He produced a regular (generally weekly) podcast, the Collings & Herrin Podcast, with comedian Richard Herring, which began in February 2008 and ran for four years[12] and was named "Podcast of the Week" in The Times in July 2008.[13] Some episodes were recorded in front of a live audience. A hiatus from June 2011 to 4 November 2011 was due to what Herring joked was "Collins' duplicitous careerism".[14] Herring announced that the November 2011 podcast would most likely be the last, as Collins had lost enthusiasm for it.[15]

Collins presented solo shows on BBC Radio 6 Music as well as presenting shows with Richard Herring before and during their podcast series. Collins then presented a Saturday morning radio show with Josie Long on BBC Radio 6 Music between July and December 2011.[16] Herring felt that he had been unceremoniously replaced by Long, which contributed to the end of their collaborations.

In 2010 Collins made a brief foray into standup comedy, performing a show at the Edinburgh Fringe called Secret Dancing... and other urban survival techniques. This was recorded and released on DVD.[17][18]

He co-wrote the first series of the sitcom Not Going Out[2] for BBC One with Lee Mack, and co-wrote various episodes for the second, third and fourth series. The fifth was the first series he did not work on. The first series won the Rose D'Or for Best Comedy, and he and Mack won the RTS Breakthrough award.[19]

He worked on the team-written sitcom Gates for Sky Living in 2012,[20] and re-teamed with Simon Day (with whom he'd co-written Grass for BBC Three and BBC2 in 2003) to co-write Colin, an episode of the anthology series Common Ground on Sky Atlantic in 2013.[20]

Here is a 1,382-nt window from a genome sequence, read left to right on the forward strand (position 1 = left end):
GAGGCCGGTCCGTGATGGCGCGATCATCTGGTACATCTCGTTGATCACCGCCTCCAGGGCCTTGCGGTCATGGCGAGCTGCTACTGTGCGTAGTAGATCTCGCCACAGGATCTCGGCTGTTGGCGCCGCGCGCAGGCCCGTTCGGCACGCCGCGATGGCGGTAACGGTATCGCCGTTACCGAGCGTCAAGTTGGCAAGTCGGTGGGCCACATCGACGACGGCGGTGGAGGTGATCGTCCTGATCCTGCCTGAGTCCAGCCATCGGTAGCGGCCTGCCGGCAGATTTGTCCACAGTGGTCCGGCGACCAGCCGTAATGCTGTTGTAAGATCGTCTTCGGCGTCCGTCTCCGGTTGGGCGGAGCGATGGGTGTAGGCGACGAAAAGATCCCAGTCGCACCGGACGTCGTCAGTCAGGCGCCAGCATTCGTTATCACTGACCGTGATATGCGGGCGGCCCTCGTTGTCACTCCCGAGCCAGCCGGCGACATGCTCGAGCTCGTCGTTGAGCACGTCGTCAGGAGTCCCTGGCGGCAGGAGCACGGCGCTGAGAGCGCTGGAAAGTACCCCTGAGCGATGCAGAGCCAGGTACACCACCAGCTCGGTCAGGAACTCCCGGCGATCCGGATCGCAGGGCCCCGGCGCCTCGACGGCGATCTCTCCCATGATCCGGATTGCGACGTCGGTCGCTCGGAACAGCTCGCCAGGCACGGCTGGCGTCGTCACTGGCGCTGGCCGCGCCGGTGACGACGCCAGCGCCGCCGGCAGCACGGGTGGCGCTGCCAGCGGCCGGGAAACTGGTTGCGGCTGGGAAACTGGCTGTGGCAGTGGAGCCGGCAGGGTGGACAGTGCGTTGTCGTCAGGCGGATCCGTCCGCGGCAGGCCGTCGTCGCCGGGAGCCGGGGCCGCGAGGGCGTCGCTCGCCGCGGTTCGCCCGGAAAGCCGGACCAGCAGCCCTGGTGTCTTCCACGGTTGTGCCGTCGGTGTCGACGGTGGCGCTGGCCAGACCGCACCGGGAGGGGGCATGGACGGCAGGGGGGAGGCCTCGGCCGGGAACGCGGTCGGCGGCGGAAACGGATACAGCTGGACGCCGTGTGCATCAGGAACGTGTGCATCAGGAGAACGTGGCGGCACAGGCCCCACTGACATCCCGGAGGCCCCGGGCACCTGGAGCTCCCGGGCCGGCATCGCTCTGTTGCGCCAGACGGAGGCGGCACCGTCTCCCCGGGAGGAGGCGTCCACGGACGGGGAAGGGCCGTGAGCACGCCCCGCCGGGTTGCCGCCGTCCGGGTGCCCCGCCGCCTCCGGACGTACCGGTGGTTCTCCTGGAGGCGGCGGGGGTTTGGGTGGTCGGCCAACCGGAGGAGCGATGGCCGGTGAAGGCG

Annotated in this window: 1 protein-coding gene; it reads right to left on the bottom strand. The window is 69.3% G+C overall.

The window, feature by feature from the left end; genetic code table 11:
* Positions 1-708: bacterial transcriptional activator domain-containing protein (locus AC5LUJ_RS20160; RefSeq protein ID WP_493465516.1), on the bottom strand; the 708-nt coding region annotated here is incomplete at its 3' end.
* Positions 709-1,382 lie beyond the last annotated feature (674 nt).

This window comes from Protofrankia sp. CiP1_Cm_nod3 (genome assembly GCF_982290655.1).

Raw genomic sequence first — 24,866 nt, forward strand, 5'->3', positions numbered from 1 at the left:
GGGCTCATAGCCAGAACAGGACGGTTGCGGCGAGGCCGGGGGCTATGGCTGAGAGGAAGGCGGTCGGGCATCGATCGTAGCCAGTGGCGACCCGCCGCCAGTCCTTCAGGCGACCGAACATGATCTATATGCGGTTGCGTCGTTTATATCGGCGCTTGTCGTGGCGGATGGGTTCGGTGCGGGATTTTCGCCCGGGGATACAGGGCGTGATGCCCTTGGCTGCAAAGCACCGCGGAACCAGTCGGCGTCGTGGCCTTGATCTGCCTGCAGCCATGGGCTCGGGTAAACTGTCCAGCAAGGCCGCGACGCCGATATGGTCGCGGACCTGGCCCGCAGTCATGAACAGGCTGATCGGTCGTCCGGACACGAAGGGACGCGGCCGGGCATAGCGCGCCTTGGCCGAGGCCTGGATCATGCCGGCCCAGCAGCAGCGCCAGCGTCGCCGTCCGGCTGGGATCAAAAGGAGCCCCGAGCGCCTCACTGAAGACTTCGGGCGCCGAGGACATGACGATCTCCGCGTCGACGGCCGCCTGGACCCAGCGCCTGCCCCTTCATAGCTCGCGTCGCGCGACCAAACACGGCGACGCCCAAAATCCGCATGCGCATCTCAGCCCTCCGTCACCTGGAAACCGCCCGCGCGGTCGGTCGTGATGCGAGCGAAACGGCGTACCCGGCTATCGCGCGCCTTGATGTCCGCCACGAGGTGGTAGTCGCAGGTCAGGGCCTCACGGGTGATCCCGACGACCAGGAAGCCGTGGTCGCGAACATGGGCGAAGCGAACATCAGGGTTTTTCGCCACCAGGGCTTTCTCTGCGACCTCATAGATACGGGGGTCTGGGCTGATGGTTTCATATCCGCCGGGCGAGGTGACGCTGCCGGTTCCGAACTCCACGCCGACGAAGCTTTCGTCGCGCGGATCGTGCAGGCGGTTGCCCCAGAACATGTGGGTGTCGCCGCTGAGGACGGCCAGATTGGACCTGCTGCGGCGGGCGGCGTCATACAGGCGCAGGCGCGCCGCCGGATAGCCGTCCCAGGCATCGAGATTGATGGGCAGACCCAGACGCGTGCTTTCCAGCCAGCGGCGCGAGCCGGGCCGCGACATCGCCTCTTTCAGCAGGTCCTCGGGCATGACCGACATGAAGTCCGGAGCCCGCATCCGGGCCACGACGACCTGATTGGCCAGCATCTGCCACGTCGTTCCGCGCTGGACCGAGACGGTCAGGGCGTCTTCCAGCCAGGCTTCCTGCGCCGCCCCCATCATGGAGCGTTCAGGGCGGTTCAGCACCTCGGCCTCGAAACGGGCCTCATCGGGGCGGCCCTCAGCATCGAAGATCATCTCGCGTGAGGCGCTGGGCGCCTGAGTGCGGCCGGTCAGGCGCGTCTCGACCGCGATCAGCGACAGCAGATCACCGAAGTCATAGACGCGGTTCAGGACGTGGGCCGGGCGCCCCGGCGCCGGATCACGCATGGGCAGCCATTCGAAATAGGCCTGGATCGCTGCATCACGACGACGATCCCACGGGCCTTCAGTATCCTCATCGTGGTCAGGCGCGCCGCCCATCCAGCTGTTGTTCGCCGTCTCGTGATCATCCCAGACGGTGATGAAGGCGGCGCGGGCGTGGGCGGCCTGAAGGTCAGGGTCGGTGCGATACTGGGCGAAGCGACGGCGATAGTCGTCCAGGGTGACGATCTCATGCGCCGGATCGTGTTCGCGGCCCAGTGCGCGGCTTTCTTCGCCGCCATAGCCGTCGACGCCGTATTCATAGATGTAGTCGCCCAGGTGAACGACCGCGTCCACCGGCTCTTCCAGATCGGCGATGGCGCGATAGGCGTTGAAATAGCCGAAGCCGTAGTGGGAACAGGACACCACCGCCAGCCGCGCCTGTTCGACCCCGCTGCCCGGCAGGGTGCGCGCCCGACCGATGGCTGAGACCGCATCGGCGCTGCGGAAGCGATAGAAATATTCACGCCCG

In recent years, Collins has moved into script editing. He was script editor on sitcoms The Persuasionists on BBC Two, Little Crackers (specifically Shappi Khorsandi's) on Sky1, the broadcast pilot of Man Down on Channel 4 (2013), two series of Badults on BBC Three (2013-2014),[20] and the second series of Drifters for E4.

In 2014, he acted as a script consultant on The Inbetweeners 2.[21]

Collins is currently the film editor for Radio Times.[22] He wrote and filmed a weekly TV review column, Telly Addict, for The Guardian website, from May 2011 to April 2016.[23] It returned in June 2016 on YouTube, now hosted and produced by UKTV.[24]

He took over the weekly radio show Saturday Night at the Movies on classical music station Classic FM in March 2015 (from presenter and composer Howard Goodall). In March 2023, Jonathan Ross replaced Collins as presenter.[25][26]

Mr Blue Sky[edit]